Riley and Asha have reunited but when they return to Earth, they discover bad news. At the borders of the Galactic Federation, various planets have stopped sending communications for mysterious reasons. The Galactic Center’s pedia indicates an almost certainty of an invasion but by whom?
The galactic bureaucracy is slow to decide countermeasures, to say the least. Riley and Asha take the lead and force Federation authorities to give them the official assignment to investigate. The help of the Earth’s pedia is useful but the group becomes quite uneven with the addition of Tordor as a representative of the Federation and Adithya, who is part of a group that intends to eliminate the pedia.
In the final novel of the Transcendental trilogy, the protagonists find themselves investigating a mysterious threat that struck a series of planets on the borders of the Galactic Federation, reducing them to silence. For this reason, after the initial part, the plot consists mainly in the chronicle of a journey among planets in search of an explanation of what happened on them.
Already in “Transgalactic” there were journeys that led the protagonists to meet different species but they weren’t very in-depth chronicles. In “Transformation” the flaw is the same, with stories of various planetary populations that might be interesting but are literally left behind to move on to the next planet.
The novel’s short length leads to a fast pace in an action-packed storyline. This only partially covers the flaws of what is the final part of a not very homogeneous trilogy, in which each novel seems to have the protagonists in common with the others and little else. For example, among the protagonists of “Transformation” there’s Adithya, a sworn enemy of the pedia, who reminds us of that artificial intelligence’s role in the second novel. The problem is that it’s another theme that hasn’t been developed anymore. These references seem more like a way to give Adithya at least a bit of characterization.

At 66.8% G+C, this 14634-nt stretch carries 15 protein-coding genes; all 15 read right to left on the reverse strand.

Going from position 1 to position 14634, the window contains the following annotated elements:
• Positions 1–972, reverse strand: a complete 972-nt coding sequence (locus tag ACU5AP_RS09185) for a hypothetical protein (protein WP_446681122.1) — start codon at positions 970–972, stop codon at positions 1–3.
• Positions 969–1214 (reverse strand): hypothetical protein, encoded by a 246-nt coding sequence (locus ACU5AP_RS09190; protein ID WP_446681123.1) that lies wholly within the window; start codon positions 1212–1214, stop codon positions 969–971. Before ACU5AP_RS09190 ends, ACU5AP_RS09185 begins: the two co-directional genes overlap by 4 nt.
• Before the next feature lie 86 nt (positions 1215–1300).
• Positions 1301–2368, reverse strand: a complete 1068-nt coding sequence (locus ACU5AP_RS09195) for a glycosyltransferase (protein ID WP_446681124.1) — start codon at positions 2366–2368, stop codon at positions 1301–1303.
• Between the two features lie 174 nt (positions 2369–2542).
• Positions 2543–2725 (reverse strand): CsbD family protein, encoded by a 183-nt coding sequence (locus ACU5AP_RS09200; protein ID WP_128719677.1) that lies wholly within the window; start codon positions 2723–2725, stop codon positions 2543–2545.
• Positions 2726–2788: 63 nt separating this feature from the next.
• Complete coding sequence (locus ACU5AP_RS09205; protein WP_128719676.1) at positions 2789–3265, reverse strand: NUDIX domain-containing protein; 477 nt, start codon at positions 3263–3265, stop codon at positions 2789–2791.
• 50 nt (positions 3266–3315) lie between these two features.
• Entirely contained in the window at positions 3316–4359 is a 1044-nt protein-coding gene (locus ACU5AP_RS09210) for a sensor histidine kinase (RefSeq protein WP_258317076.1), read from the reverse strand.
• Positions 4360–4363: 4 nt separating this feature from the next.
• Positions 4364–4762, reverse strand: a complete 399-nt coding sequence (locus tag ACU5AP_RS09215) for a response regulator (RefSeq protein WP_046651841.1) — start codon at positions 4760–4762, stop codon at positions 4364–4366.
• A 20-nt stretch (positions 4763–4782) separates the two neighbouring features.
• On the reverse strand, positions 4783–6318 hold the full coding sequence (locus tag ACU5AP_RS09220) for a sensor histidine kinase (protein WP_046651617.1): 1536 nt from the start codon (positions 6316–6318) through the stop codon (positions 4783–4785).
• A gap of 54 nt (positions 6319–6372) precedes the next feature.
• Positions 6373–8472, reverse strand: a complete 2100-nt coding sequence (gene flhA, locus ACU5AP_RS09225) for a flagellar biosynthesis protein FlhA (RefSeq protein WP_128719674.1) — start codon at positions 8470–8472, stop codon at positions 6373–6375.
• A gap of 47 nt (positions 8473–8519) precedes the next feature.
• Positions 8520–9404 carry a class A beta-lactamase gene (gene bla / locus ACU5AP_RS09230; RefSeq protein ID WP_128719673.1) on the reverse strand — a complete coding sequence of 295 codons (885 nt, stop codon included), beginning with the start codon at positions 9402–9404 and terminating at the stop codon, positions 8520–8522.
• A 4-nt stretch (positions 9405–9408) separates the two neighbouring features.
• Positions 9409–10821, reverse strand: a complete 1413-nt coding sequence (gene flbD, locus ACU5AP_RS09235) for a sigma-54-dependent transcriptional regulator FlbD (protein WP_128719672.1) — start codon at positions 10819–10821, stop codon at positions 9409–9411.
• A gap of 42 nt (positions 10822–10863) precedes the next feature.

Honestly, as a finale to the Transcendental trilogy, “Transformation” seems pretty dull to me. With all of his experience, James Gunn went for the adventurous element but the previous novels promised something more. This final novel is above all the story of the dangers the protagonists face on each of the planets they visit trying to understand why they stopped communicating with the Federation.
The protagonists’ investigation has a conclusion but it’s hasty exactly like everything else in the novel. It can be considered an appropriate conclusion of the trilogy in the sense that it follows the same pattern: James Gunn comes up with an idea that may be interesting but doesn’t really develop it. Avoiding at least one of the steps of the protagonists’ journey would have been more useful to better develop the ending but evidently, the author had other ideas.
In the end, the Transcendental trilogy looks like a typical example of an author’s late works: he wrote excellent stories in his prime but has little to offer by the end of his career. James Gunn will certainly be remembered for other works. If a bit of space adventure is enough for you, you might still like this trilogy.